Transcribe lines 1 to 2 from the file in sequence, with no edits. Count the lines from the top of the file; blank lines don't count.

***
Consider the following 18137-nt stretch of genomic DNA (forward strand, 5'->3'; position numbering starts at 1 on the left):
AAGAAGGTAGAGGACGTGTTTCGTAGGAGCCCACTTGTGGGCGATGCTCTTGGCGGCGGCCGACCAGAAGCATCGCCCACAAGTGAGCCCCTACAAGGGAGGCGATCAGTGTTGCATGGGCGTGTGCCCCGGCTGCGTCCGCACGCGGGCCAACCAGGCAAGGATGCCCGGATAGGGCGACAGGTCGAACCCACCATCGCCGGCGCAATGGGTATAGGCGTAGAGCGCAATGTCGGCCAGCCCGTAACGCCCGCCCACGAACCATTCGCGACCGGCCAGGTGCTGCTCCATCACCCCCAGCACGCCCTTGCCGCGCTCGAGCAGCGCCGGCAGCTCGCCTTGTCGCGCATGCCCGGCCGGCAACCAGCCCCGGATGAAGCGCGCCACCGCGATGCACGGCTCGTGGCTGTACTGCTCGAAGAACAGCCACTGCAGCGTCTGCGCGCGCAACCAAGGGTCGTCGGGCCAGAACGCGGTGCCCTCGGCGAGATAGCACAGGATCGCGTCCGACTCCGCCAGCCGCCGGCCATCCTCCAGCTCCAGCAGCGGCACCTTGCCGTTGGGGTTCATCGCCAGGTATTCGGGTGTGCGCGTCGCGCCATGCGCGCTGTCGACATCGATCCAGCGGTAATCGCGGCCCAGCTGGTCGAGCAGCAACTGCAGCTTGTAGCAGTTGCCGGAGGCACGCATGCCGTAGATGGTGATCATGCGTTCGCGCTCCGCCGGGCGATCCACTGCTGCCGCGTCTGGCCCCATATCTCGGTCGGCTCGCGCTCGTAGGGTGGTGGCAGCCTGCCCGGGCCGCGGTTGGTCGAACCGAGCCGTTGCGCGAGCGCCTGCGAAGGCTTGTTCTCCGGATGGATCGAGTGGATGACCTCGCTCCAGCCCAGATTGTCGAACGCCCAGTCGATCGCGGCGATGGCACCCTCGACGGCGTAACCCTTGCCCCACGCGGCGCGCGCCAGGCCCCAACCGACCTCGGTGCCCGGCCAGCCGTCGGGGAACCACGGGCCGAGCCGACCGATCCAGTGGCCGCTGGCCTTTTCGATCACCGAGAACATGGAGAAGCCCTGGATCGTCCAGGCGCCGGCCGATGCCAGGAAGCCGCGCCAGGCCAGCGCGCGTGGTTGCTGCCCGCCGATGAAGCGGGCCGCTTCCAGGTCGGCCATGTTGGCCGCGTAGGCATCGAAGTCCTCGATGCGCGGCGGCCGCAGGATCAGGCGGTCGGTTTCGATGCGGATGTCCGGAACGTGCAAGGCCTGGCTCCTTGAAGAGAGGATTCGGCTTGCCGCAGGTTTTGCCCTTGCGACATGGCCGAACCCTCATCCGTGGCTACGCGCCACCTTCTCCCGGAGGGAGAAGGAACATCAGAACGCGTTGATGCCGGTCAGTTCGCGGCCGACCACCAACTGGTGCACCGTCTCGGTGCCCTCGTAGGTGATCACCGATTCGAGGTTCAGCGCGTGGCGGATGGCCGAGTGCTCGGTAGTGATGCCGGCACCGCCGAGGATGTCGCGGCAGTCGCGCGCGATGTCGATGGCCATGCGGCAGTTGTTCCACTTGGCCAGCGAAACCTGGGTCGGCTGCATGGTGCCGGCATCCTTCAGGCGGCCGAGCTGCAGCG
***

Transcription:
Consider the following 18137-nt stretch of genomic DNA (forward strand, 5'->3'; position numbering starts at 1 on the left):
AAGAAGGTAGAGGACGTGTTTCGTAGGAGCCCACTTGTGGGCGATGCTCTTGGCGGCGGCCGACCAGAAGCATCGCCCACAAGTGAGCCCCTACAAGGGAGGCGATCAGTGTTGCATGGGCGTGTGCCCCGGCTGCGTCCGCACGCGGGCCAACCAGGCAAGGATGCCCGGATAGGGCGACAGGTCGAACCCACCATCGCCGGCGCAATGGGTATAGGCGTAGAGCGCAATGTCGGCCAGCCCGTAACGCCCGCCCACGAACCATTCGCGACCGGCCAGGTGCTGCTCCATCACCCCCAGCACGCCCTTGCCGCGCTCGAGCAGCGCCGGCAGCTCGCCTTGTCGCGCATGCCCGGCCGGCAACCAGCCCCGGATGAAGCGCGCCACCGCGATGCACGGCTCGTGGCTGTACTGCTCGAAGAACAGCCACTGCAGCGTCTGCGCGCGCAACCAAGGGTCGTCGGGCCAGAACGCGGTGCCCTCGGCGAGATAGCACAGGATCGCGTCCGACTCCGCCAGCCGCCGGCCATCCTCCAGCTCCAGCAGCGGCACCTTGCCGTTGGGGTTCATCGCCAGGTATTCGGGTGTGCGCGTCGCGCCATGCGCGCTGTCGACATCGATCCAGCGGTAATCGCGGCCCAGCTGGTCGAGCAGCAACTGCAGCTTGTAGCAGTTGCCGGAGGCACGCATGCCGTAGATGGTGATCATGCGTTCGCGCTCCGCCGGGCGATCCACTGCTGCCGCGTCTGGCCCCATATCTCGGTCGGCTCGCGCTCGTAGGGTGGTGGCAGCCTGCCCGGGCCGCGGTTGGTCGAACCGAGCCGTTGCGCGAGCGCCTGCGAAGGCTTGTTCTCCGGATGGATCGAGTGGATGACCTCGCTCCAGCCCAGATTGTCGAACGCCCAGTCGATCGCGGCGATGGCACCCTCGACGGCGTAACCCTTGCCCCACGCGGCGCGCGCCAGGCCCCAACCGACCTCGGTGCCCGGCCAGCCGTCGGGGAACCACGGGCCGAGCCGACCGATCCAGTGGCCGCTGGCCTTTTCGATCACCGAGAACATGGAGAAGCCCTGGATCGTCCAGGCGCCGGCCGATGCCAGGAAGCCGCGCCAGGCCAGCGCGCGTGGTTGCTGCCCGCCGATGAAGCGGGCCGCTTCCAGGTCGGCCATGTTGGCCGCGTAGGCATCGAAGTCCTCGATGCGCGGCGGCCGCAGGATCAGGCGGTCGGTTTCGATGCGGATGTCCGGAACGTGCAAGGCCTGGCTCCTTGAAGAGAGGATTCGGCTTGCCGCAGGTTTTGCCCTTGCGACATGGCCGAACCCTCATCCGTGGCTACGCGCCACCTTCTCCCGGAGGGAGAAGGAACATCAGAACGCGTTGATGCCGGTCAGTTCGCGGCCGACCACCAACTGGTGCACCGTCTCGGTGCCCTCGTAGGTGATCACCGATTCGAGGTTCAGCGCGTGGCGGATGGCCGAGTGCTCGGTAGTGATGCCGGCACCGCCGAGGATGTCGCGGCAGTCGCGCGCGATGTCGATGGCCATGCGGCAGTTGTTCCACTTGGCCAGCGAAACCTGGGTCGGCTGCATGGTGCCGGCATCCTTCAGGCGGCCGAGCTGCAGCG